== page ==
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Dry Swedish summer creates forest fire risk and low water levels

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Dry Swedish summer creates forest fire risk and low water levels
It has been a particularly dry summer in Sweden. Photo: Jon Olav Nesvold/TT
08:38 CEST+02:00
An unusually dry summer in Sweden has left meteorologists fretting about low water levels and the prospect of forest fires.

In two out of Sweden's three historic "lands" there has been 50 percent less rain than usual in July, with Götaland and Svealand abnormally dry for this time of the year. Even northernmost land Norrland had less rain than usual in June.

"It's getting drier than usual as a result of there being less rain. And if you look at the forecast for the next 10 days there isn't much more rain in sight," Lisa Frost, a meteorologist from national forecaster SMHI told news agency TT.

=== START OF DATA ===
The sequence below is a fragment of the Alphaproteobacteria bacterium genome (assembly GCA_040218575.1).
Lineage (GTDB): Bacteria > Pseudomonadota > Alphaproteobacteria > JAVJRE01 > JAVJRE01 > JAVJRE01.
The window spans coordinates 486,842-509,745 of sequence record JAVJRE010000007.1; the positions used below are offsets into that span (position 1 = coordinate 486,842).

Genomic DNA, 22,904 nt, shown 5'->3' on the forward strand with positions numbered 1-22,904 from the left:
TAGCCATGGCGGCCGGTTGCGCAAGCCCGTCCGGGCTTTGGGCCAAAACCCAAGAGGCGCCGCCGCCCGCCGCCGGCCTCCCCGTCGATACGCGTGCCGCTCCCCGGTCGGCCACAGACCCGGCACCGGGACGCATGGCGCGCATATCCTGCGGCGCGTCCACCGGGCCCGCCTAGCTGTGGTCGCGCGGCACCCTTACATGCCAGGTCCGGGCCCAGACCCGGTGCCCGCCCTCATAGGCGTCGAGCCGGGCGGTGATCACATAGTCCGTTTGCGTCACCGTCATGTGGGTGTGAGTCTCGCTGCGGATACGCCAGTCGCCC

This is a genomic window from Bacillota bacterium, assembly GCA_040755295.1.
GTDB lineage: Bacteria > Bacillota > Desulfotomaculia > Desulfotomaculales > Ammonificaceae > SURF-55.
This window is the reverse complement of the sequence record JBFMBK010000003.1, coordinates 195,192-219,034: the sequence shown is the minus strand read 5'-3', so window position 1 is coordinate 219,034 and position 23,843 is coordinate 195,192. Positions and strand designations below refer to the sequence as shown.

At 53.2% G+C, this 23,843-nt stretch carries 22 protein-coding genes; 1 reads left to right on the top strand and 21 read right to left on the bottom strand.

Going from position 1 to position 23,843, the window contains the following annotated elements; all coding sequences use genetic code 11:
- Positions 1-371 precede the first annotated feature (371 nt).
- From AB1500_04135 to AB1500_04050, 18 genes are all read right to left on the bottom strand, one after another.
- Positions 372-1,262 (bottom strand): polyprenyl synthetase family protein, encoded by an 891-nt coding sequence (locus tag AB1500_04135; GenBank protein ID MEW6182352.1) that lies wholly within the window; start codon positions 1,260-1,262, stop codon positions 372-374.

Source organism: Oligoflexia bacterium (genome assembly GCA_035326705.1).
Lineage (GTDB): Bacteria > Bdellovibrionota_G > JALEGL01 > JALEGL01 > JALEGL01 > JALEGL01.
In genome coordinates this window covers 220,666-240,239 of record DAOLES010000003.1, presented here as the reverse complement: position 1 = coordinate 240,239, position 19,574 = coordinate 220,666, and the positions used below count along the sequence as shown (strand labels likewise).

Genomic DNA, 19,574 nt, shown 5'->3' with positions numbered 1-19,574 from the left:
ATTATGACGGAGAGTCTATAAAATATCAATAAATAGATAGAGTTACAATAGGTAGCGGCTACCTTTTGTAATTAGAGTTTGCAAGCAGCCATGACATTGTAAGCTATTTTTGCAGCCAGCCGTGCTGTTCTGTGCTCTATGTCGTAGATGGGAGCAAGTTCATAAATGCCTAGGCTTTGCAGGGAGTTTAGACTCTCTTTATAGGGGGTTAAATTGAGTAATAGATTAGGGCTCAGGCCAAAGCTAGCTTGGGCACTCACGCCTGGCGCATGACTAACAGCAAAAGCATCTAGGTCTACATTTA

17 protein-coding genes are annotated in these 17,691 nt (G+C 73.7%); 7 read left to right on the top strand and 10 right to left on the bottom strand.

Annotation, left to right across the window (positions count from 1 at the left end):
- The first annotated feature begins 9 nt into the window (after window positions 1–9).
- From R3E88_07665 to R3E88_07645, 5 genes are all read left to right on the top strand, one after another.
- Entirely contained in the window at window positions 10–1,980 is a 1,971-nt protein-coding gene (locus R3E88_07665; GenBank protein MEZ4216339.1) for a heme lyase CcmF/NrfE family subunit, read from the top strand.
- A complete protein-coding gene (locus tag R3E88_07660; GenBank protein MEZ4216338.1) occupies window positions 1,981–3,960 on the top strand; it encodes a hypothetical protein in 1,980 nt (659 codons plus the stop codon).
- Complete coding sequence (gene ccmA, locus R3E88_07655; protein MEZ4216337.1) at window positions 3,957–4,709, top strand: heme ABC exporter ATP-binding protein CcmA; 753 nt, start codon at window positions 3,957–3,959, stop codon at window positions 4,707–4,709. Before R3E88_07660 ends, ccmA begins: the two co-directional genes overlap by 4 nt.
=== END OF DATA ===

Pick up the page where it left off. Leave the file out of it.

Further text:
It is so dry in large parts of Götaland and Svealand that SMHI has issued warnings for forest fires, and with no significant rainfall in sight, the warning will remain in place for at least the coming week.

Groundwater levels, which were already down due to a series of winters with light snowfall, are also struggling due to the lack of rain. Levels in large reserves in eastern Götaland and western Svealand in particular have gotten worse since April.

Though bad, the situation is slightly better than previously expected, according to SMHI hydrologist Jonas Olsson:

"We have had some rainfall since the worst period. There are still low levels but not as alarming as first thought. The rain that has come has not helped fill the large water reserves however, so there are still very low levels".

Earlier this month The Local spoke to Geological Survey of Sweden (SGU) hydrogeologist Lars-Ove Lång, who explained that not everyone in the country is impacted by low groundwater levels in the same way, with the countryside likely to feel it more.

"Large and medium sized cities in many cases use surface water or supplement groundwater with surface water, which means they're not as sensitive to low ground water levels. In the countryside, it's important to improve knowledge of groundwater levels, something the government has now flagged up. The consequences can be big for those who use their own wells”.

READ ALSO: What you need to know about Sweden's water shortage

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